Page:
May 2004
Volume 45, Issue 13
Free
ARVO Annual Meeting Abstract  |   May 2004
The Development of a High Resolution Computer Assisted Visual Acuity Test for Use in Routine Clinical Practice.
Author Affiliations & Notes
  • L. Crawley
    Ophthalmology, Gloucestershire Eye Department, Cheltenham General Hospital, Sandford Road, Cheltenham. GL53 7AN, United Kingdom
  • B.A. Johnson
    Ophthalmology, Gloucestershire Eye Department, Cheltenham General Hospital, Sandford Road, Cheltenham. GL53 7AN, United Kingdom
  • S. Asteriades
    Ophthalmology, Gloucestershire Eye Department, Cheltenham General Hospital, Sandford Road, Cheltenham. GL53 7AN, United Kingdom
  • S.C. Walton
    Cranfield University, School of Industrial and Manufacturing Science, Building 62, Cranfield University, College Rd., Cranfield, Beds. MK43 0AL, Cranfield, United Kingdom
  • N. Davies
    Visual Research Group, Biophysics, Imperial College, South Kensington,, London SW7 2BZ, United Kingdom
  • R.S. McMaster
    Cranfield University, School of Industrial and Manufacturing Science, Building 62, Cranfield University, College Rd., Cranfield, Beds. MK43 0AL, Cranfield, United Kingdom
  • R.L. Johnston
    Ophthalmology, Gloucestershire Eye Department, Cheltenham General Hospital, Sandford Road, Cheltenham. GL53 7AN, United Kingdom
  • Footnotes
    Commercial Relationships  L. Crawley, None; B.A. Johnson, None; S. Asteriades, None; S.C. Walton, Haag Streit F; N. Davies, Haag Streit P; R.S. McMaster, Haag Streit F; R.L. Johnston, Haag Streit P.
  • Footnotes
    Support  none
Investigative Ophthalmology & Visual Science May 2004, Vol.45, 5453. doi:
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      L. Crawley, B.A. Johnson, S. Asteriades, S.C. Walton, N. Davies, R.S. McMaster, R.L. Johnston; The Development of a High Resolution Computer Assisted Visual Acuity Test for Use in Routine Clinical Practice. . Invest. Ophthalmol. Vis. Sci. 2004;45(13):5453.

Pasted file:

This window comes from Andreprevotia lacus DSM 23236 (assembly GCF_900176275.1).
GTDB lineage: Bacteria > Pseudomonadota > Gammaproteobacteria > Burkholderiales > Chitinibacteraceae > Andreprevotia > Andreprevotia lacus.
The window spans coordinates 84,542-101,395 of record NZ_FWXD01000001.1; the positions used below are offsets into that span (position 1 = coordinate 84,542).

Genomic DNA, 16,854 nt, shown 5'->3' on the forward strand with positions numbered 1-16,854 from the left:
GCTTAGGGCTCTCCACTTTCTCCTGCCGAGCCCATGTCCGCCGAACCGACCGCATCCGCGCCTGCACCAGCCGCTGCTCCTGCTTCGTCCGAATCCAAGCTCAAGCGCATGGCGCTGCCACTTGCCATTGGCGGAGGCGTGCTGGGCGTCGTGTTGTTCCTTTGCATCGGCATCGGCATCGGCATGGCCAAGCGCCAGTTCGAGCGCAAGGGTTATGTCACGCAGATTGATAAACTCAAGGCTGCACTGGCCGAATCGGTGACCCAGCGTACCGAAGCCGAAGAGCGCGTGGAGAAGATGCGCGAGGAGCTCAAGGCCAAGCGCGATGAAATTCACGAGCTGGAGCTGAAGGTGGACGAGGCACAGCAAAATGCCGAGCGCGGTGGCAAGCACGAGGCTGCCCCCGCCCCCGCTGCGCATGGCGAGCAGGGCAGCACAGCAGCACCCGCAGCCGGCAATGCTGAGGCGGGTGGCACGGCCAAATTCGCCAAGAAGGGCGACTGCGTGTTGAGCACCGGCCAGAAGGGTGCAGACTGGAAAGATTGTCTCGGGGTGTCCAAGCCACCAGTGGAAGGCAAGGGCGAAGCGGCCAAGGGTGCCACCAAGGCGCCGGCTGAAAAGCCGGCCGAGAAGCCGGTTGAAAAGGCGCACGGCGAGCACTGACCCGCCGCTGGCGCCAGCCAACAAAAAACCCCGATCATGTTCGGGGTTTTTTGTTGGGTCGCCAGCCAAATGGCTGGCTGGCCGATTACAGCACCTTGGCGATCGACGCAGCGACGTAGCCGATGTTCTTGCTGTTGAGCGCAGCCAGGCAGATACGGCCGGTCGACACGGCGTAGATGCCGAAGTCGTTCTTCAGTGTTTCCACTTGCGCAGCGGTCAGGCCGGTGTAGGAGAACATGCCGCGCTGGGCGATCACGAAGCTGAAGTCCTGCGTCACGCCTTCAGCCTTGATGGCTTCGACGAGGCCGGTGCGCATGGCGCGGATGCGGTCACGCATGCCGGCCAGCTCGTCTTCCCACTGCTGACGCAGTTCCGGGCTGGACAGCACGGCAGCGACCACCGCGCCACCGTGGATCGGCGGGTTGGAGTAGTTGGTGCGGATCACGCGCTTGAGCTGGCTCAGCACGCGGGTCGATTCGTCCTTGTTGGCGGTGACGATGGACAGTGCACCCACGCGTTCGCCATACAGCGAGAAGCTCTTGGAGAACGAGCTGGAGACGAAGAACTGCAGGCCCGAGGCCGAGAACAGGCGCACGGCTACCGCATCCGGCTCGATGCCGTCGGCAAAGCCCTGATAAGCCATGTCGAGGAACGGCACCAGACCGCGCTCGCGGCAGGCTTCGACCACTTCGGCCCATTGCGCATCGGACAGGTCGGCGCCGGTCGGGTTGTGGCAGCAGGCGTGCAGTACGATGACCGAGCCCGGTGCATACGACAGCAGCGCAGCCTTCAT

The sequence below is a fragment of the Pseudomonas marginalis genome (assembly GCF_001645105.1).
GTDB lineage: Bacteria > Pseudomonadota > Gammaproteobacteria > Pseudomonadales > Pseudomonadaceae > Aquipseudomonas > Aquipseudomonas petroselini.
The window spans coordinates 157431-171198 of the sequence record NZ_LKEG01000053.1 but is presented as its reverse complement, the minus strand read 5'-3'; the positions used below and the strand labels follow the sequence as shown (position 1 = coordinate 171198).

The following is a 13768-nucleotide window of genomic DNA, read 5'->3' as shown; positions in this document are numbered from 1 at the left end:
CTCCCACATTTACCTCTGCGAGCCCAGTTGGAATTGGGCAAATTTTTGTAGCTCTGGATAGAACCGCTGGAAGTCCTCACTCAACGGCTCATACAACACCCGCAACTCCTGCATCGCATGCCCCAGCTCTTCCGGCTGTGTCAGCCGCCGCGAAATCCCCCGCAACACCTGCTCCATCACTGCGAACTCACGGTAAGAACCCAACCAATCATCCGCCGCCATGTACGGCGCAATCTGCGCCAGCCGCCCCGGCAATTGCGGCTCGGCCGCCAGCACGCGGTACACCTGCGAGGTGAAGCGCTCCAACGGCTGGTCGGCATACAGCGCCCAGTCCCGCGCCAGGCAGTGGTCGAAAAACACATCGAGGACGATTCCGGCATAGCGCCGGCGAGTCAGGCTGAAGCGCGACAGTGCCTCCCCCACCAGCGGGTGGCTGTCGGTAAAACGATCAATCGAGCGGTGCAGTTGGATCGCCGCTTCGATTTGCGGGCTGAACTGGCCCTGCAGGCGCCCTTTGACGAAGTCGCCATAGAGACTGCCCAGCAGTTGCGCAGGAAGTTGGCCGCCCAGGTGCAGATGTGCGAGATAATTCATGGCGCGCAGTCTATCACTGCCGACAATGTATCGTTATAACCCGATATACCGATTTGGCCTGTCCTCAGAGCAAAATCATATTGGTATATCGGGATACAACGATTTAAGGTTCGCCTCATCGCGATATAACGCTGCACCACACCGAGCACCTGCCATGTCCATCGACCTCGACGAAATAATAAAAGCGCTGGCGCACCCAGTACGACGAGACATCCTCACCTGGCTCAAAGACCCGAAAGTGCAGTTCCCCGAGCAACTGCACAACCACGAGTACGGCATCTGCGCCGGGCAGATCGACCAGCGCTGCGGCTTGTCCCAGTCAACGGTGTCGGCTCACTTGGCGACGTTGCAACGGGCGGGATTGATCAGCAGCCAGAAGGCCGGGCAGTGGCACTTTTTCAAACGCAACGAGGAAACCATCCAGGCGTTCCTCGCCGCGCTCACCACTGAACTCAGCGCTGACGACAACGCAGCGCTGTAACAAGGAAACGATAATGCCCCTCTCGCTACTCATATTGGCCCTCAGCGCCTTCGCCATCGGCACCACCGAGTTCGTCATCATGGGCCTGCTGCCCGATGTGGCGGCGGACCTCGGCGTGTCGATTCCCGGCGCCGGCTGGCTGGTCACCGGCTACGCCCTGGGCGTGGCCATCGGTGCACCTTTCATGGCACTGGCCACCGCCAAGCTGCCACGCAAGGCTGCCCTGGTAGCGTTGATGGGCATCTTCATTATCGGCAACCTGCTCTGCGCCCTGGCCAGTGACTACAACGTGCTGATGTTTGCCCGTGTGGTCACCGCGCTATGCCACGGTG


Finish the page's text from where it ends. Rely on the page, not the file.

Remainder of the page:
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      © ARVO (1962-2015); The Authors (2016-present)

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Abstract

Abstract: : Purpose:To determine whether a new high resolution computer–based visual acuity test (VAT)performs as well as the current gold standard logMAR acuity test. Method:We tested the visual acuity of 24 patients with the ETDRS logMAR chart and computer–based VAT. The inclusion criteria were (a) logMAR VA <1.0 (b) a diagnosis of cataract, pseudophakia or refractive error. All subjects wore their habitual spectacle prescription. All measurements were conducted under consistent lighting conditions using a forced choice paradigm. LogMAR VA was measured at 4m using individual letter scoring. The computer VAT measured the VA using a randomly interleaved double staircase technique terminating after repeated testing around the subjects' threshold. The program allows high resolution of 0.02 log units. A single test letter was presented for 3 seconds with crowding letters either side. The Bland Altman method was used to assess correlation between the two tests Results:The mean difference was 0.02 logMAR indicating good agreement between the methods. The 95% limits of agreement were –0.011 to 0.07 logMAR(95% of the differences in measured VA lie within this range.) Conclusions:VA is a vital marker of disease progression. This study confirms that the computer VAT correlates closely with the ETDRS logMAR method. It has several advantages including providing an estimate of the error in the measurement, eliminating the memory and comparison effects of the current logMAR chart and is psychophysically robust. The high resolution allows precise VA measurement which is theoretically preferable to the single letter interpolation method on the ETDRS chart

Keywords: clinical (human) or epidemiologic studies: systems/equipment/techniques • visual acuity 
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